“And now dawn was beginning to break. From all quarters men saw a new light appearing: the sun itself began to rise at Ilbalintja, and flooded everything with its light. Then the gurra ancestor was minded to rise, now that the sun was mounting higher. He burst through the crust that had covered him: and the gaping hole that he left behind became the Ilbalintja Soak, filled with the sweet dark juice of the honeysuckle buds...”1
These vivid word-pictures come from the sacred narratives of the Australian Aboriginal peoples, whose ancient myths tell them that every part of the land echoes the creation event—that “Everything in the natural world is a symbolic footprint of the metaphysical beings whose actions created our world” (Lawlor). Australia is home to people with deep connections to their land—and what a land it is. The world’s flattest and driest inhabited continent, Australia also boasts alpine heaths and tropical rainforests. Australia has earned the designation of ‘megadiverse country’ for its remarkable variety of ecosystems, animals and plants.
The story of Aboriginal peoples on the Australian continent is about 40,000 years longer than that of European settlers. The Aboriginal settlers came to Australia from Southeast Asia, and for thousands of years, they and the land shaped one another’s stories. Europeans did not begin to settle in Australia until the 17th century. These settlers and their diseases decimated much of the Aboriginal community; not until the past century has that community begun to increase in number from year to year.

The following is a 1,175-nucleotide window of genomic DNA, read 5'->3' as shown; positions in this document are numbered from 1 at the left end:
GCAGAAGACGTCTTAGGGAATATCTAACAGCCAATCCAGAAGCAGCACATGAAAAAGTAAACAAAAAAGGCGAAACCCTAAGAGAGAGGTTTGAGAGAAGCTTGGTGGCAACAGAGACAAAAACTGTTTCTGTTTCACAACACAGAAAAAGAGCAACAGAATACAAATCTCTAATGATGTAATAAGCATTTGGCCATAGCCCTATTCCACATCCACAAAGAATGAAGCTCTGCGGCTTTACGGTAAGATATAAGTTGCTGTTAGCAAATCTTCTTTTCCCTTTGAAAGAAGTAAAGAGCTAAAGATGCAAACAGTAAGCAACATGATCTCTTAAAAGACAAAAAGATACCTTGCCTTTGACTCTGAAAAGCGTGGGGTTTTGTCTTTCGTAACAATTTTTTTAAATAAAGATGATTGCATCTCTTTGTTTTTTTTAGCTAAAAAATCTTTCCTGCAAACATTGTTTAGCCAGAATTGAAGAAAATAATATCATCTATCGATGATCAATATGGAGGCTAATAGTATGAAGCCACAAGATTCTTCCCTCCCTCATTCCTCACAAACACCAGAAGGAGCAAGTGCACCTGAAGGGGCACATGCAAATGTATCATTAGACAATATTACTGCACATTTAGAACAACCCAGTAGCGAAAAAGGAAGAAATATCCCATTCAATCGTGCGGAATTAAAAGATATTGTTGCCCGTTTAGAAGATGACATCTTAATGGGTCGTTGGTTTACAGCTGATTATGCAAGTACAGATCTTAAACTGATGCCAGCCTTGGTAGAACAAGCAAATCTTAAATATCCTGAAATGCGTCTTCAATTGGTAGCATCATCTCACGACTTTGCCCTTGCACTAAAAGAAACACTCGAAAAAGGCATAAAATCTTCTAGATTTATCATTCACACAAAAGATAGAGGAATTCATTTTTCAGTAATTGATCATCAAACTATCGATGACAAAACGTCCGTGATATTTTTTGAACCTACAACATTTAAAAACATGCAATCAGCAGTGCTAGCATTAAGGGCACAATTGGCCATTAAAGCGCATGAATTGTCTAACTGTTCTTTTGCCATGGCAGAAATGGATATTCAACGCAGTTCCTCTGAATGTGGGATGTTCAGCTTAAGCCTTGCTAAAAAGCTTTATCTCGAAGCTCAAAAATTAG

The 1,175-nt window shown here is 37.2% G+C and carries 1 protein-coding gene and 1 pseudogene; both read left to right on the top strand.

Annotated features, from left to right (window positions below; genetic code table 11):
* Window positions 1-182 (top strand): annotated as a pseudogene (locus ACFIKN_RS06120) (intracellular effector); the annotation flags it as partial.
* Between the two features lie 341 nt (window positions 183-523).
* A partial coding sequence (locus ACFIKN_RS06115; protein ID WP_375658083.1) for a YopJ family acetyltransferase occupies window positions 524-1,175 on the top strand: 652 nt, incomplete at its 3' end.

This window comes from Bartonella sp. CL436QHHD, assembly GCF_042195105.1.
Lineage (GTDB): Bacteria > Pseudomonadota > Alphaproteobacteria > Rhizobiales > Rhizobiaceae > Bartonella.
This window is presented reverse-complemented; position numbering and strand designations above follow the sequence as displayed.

Today, most of Australia’s inhabitants have European roots. The island was famously settled in part as a penal colony; many areas, however, were free provinces, and the importation of prisoners was only a temporary phase in Australia’s development. With its promises of gold, pioneering opportunities in the outback, bustling port cities and more land than most Europeans could have imagined, Australia became the land of opportunity for millions of Europeans, especially from Great Britain. The six British colonies of Australia federated and, in 1901, became the Commonwealth of Australia—a land free from long-distance European rule yet still intimately connected to the Western hemisphere and its developments, economies and conflicts.
The Australian church has long been largely evangelical Anglican, though German missions played a large role in establishing Lutheranism and Presbyterianism as well. Australia’s strategic position has made it a base for missions activity throughout the Pacific region for centuries. Work among Australia’s Aboriginal peoples, historically overlooked in favor of ‘overseas causes,’ floundered until revival, particularly in the 1970s, paved the way for an Aboriginal church.
Today, Australia is among the highest-level missionary-sending countries (per capita) in the world.
- (1) “Karora Creates the World From Nothing (Australia)”; in Sacred Texts of the World, pp. 342-344. Eds. Ninian Smart & Richard B. Hecht.
- Voices of the First Day: Awakening in the Aboriginal Dreamtime, by Robert Lawlor